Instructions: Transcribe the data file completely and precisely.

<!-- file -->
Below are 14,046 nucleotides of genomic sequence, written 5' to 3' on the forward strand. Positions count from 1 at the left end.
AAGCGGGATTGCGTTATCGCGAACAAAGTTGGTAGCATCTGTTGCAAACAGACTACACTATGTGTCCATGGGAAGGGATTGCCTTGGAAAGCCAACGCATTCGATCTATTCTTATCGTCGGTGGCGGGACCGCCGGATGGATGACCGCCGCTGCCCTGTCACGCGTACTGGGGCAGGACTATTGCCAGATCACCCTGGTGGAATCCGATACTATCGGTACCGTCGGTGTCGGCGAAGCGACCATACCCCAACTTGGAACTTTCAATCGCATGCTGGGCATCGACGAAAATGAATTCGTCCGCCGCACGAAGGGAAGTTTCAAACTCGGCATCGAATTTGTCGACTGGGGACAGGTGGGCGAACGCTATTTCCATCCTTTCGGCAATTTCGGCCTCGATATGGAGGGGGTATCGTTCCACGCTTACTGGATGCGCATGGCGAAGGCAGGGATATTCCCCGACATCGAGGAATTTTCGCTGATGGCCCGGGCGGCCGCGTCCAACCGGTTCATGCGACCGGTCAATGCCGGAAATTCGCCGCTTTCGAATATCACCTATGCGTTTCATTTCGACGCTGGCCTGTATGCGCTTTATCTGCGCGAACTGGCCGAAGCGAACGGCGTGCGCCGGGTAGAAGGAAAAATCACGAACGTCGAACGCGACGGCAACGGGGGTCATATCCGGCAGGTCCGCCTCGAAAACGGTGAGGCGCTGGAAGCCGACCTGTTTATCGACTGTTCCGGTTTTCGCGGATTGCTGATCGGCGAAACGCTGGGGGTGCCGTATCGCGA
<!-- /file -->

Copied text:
Below are 14,046 nucleotides of genomic sequence, written 5' to 3' on the forward strand. Positions count from 1 at the left end.
AAGCGGGATTGCGTTATCGCGAACAAAGTTGGTAGCATCTGTTGCAAACAGACTACACTATGTGTCCATGGGAAGGGATTGCCTTGGAAAGCCAACGCATTCGATCTATTCTTATCGTCGGTGGCGGGACCGCCGGATGGATGACCGCCGCTGCCCTGTCACGCGTACTGGGGCAGGACTATTGCCAGATCACCCTGGTGGAATCCGATACTATCGGTACCGTCGGTGTCGGCGAAGCGACCATACCCCAACTTGGAACTTTCAATCGCATGCTGGGCATCGACGAAAATGAATTCGTCCGCCGCACGAAGGGAAGTTTCAAACTCGGCATCGAATTTGTCGACTGGGGACAGGTGGGCGAACGCTATTTCCATCCTTTCGGCAATTTCGGCCTCGATATGGAGGGGGTATCGTTCCACGCTTACTGGATGCGCATGGCGAAGGCAGGGATATTCCCCGACATCGAGGAATTTTCGCTGATGGCCCGGGCGGCCGCGTCCAACCGGTTCATGCGACCGGTCAATGCCGGAAATTCGCCGCTTTCGAATATCACCTATGCGTTTCATTTCGACGCTGGCCTGTATGCGCTTTATCTGCGCGAACTGGCCGAAGCGAACGGCGTGCGCCGGGTAGAAGGAAAAATCACGAACGTCGAACGCGACGGCAACGGGGGTCATATCCGGCAGGTCCGCCTCGAAAACGGTGAGGCGCTGGAAGCCGACCTGTTTATCGACTGTTCCGGTTTTCGCGGATTGCTGATCGGCGAAACGCTGGGGGTGCCGTATCGCGA